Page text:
Match-making: competition vs choice


#1

In another forum, I have raised the thesis that:

In the mate-finding process, it is important that the man should present himself truthfully instead of focusing totally on winning the woman.

The woman should make a conscious and informed choice, considering which man will be good for her, rather than merely which one wins a competition for her.

As is easily predictable, the very idea managed to offend many people.

Anyway, however, it is certainly important that people should put effort in any acquintance or friendship or family relation or any other relationship they care for. And sure, can’t jump into a relationship without some wooing. After all, common history builds and strengthens relationships. History is what builds people. The aspect of care, attention, making effort, is not to be neglected. Therefore, one may defend that it’s ultimately the “act of conquest” which makes the whole difference. What I have beef with is the idea that we necessarily have to fight and compete with others to get anything meaningful in life. Personally, I’d rather no one ever had to fight or compete with anyone and I disagree with the very concept of making internal fights within the human race into a noble thing. Plus, I believe in making the right choice rather than creating superfluities which should fall to Occam’s razor. :wink:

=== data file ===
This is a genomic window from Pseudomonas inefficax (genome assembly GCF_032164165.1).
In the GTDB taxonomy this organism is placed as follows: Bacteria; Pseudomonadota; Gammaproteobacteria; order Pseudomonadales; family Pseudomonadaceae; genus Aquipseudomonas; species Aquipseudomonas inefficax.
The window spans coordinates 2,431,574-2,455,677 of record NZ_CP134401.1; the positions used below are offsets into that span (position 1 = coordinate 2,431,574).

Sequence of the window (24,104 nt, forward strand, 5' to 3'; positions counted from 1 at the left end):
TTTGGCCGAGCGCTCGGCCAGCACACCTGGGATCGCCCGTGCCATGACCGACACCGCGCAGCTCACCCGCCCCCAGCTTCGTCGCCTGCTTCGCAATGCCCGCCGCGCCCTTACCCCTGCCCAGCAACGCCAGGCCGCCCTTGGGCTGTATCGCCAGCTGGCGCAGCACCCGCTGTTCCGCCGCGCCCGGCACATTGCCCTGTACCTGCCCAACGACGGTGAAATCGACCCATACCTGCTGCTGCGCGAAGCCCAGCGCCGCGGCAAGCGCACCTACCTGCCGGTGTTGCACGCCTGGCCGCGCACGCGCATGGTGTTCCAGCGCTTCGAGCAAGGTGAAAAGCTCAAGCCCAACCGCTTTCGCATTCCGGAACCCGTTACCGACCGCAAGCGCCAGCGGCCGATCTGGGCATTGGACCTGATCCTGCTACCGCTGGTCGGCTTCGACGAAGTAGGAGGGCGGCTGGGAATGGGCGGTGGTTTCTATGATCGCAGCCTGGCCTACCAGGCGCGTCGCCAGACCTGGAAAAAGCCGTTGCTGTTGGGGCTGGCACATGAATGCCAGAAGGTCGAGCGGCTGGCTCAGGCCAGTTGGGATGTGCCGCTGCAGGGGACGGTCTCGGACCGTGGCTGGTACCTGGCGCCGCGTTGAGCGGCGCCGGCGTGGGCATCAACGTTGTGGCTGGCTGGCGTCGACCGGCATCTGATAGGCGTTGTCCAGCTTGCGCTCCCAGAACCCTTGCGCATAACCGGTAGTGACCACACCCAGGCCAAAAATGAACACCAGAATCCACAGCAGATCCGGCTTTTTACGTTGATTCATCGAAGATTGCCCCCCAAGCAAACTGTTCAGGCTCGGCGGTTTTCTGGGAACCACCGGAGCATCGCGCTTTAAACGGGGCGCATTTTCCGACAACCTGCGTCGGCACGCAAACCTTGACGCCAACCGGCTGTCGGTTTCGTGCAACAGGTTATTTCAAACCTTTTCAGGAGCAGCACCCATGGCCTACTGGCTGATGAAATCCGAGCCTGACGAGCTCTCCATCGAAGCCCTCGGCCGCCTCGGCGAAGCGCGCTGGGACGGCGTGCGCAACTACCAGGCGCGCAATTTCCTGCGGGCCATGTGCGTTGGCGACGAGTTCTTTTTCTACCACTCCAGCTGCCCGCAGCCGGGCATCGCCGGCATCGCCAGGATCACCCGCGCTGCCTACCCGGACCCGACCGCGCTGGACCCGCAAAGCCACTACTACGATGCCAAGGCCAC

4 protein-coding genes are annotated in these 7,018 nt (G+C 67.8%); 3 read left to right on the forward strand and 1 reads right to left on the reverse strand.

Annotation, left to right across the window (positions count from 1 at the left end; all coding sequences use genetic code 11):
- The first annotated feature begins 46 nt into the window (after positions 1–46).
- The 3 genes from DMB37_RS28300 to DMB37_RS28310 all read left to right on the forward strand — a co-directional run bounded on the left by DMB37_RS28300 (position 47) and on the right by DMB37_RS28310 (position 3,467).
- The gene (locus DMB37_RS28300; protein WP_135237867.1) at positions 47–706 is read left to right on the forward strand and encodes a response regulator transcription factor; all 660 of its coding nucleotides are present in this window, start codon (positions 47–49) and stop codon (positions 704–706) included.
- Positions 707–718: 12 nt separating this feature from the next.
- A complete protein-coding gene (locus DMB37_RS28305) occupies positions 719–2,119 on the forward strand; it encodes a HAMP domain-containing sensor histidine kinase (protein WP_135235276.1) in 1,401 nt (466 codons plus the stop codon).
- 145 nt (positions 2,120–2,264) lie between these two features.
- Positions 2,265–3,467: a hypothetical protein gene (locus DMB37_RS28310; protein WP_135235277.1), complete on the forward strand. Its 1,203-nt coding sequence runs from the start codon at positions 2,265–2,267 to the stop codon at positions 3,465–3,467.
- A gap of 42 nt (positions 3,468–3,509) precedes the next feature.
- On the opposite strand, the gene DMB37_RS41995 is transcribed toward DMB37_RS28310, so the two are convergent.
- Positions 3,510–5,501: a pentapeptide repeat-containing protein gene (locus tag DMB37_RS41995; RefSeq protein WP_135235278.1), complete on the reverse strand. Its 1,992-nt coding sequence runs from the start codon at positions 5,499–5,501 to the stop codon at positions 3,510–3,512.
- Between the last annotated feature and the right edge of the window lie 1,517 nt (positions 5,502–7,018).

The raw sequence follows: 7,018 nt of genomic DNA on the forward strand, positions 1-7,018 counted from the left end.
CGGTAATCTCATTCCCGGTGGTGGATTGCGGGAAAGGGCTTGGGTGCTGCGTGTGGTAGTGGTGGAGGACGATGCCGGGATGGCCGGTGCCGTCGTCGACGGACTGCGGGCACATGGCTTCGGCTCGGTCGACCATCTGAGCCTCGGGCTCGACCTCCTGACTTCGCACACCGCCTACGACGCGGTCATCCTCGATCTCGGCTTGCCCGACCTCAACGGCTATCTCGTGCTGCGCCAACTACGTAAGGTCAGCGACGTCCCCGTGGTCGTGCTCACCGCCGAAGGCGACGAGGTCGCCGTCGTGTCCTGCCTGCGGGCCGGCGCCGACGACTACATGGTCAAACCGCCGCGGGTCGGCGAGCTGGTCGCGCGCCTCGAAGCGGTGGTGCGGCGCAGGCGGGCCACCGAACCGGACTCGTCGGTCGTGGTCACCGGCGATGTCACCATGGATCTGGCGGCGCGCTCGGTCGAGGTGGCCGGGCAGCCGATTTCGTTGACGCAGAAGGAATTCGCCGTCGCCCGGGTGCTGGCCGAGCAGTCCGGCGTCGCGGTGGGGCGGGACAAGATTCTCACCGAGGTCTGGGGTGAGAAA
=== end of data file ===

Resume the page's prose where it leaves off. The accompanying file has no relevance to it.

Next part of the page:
The way presented above, both positions are respectable within certain limits and each can be extrapolated into something bad - #1 being a male wallflower and somewhat slothful, #2 being non-rational and unnecessarily combative. Also, #1 tends towards complicating matters and sinking into formalities, while #2 tends to neglect the importance of reasonable decision-making. On the positive side, #1 focuses on complementing each other well, while #2 seems to play along with tradition and traditional male/female roles.